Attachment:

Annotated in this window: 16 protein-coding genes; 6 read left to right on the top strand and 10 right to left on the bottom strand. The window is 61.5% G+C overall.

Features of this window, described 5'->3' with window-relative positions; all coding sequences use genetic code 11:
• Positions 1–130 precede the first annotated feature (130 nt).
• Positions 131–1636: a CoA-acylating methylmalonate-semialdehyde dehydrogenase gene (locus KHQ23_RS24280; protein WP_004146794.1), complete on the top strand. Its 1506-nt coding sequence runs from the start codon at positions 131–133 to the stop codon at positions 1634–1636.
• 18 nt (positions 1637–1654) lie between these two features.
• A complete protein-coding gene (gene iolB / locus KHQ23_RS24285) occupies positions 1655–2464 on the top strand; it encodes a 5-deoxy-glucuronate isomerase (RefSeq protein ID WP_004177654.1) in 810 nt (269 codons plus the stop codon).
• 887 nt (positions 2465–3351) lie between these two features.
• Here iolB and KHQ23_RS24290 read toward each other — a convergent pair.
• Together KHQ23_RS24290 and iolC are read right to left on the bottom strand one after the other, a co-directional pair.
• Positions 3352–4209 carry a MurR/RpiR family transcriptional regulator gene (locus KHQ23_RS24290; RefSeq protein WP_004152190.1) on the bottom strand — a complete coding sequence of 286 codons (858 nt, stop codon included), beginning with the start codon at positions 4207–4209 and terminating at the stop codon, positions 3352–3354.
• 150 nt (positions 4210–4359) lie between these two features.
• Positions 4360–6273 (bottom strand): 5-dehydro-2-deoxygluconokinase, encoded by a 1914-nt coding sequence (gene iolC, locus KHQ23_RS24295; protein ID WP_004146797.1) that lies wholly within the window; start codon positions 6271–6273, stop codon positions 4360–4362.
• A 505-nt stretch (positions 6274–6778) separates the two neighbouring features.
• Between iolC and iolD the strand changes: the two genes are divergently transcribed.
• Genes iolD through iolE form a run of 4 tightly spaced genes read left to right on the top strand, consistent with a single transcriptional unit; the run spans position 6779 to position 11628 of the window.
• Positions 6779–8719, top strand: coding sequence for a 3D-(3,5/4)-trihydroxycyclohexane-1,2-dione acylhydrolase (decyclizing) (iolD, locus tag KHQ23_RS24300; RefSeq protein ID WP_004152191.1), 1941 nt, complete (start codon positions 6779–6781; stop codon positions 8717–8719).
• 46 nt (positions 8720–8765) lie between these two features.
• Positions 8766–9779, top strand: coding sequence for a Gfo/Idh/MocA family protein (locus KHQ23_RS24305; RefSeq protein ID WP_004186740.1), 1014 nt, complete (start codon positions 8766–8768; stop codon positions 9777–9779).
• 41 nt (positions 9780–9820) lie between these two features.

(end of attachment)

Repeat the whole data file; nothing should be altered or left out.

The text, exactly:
Annotated in this window: 16 protein-coding genes; 6 read left to right on the top strand and 10 right to left on the bottom strand. The window is 61.5% G+C overall.

Features of this window, described 5'->3' with window-relative positions; all coding sequences use genetic code 11:
• Positions 1–130 precede the first annotated feature (130 nt).
• Positions 131–1636: a CoA-acylating methylmalonate-semialdehyde dehydrogenase gene (locus KHQ23_RS24280; protein WP_004146794.1), complete on the top strand. Its 1506-nt coding sequence runs from the start codon at positions 131–133 to the stop codon at positions 1634–1636.
• 18 nt (positions 1637–1654) lie between these two features.
• A complete protein-coding gene (gene iolB / locus KHQ23_RS24285) occupies positions 1655–2464 on the top strand; it encodes a 5-deoxy-glucuronate isomerase (RefSeq protein ID WP_004177654.1) in 810 nt (269 codons plus the stop codon).
• 887 nt (positions 2465–3351) lie between these two features.
• Here iolB and KHQ23_RS24290 read toward each other — a convergent pair.
• Together KHQ23_RS24290 and iolC are read right to left on the bottom strand one after the other, a co-directional pair.
• Positions 3352–4209 carry a MurR/RpiR family transcriptional regulator gene (locus KHQ23_RS24290; RefSeq protein WP_004152190.1) on the bottom strand — a complete coding sequence of 286 codons (858 nt, stop codon included), beginning with the start codon at positions 4207–4209 and terminating at the stop codon, positions 3352–3354.
• 150 nt (positions 4210–4359) lie between these two features.
• Positions 4360–6273 (bottom strand): 5-dehydro-2-deoxygluconokinase, encoded by a 1914-nt coding sequence (gene iolC, locus KHQ23_RS24295; protein ID WP_004146797.1) that lies wholly within the window; start codon positions 6271–6273, stop codon positions 4360–4362.
• A 505-nt stretch (positions 6274–6778) separates the two neighbouring features.
• Between iolC and iolD the strand changes: the two genes are divergently transcribed.
• Genes iolD through iolE form a run of 4 tightly spaced genes read left to right on the top strand, consistent with a single transcriptional unit; the run spans position 6779 to position 11628 of the window.
• Positions 6779–8719, top strand: coding sequence for a 3D-(3,5/4)-trihydroxycyclohexane-1,2-dione acylhydrolase (decyclizing) (iolD, locus tag KHQ23_RS24300; RefSeq protein ID WP_004152191.1), 1941 nt, complete (start codon positions 6779–6781; stop codon positions 8717–8719).
• 46 nt (positions 8720–8765) lie between these two features.
• Positions 8766–9779, top strand: coding sequence for a Gfo/Idh/MocA family protein (locus KHQ23_RS24305; RefSeq protein ID WP_004186740.1), 1014 nt, complete (start codon positions 8766–8768; stop codon positions 9777–9779).
• 41 nt (positions 9780–9820) lie between these two features.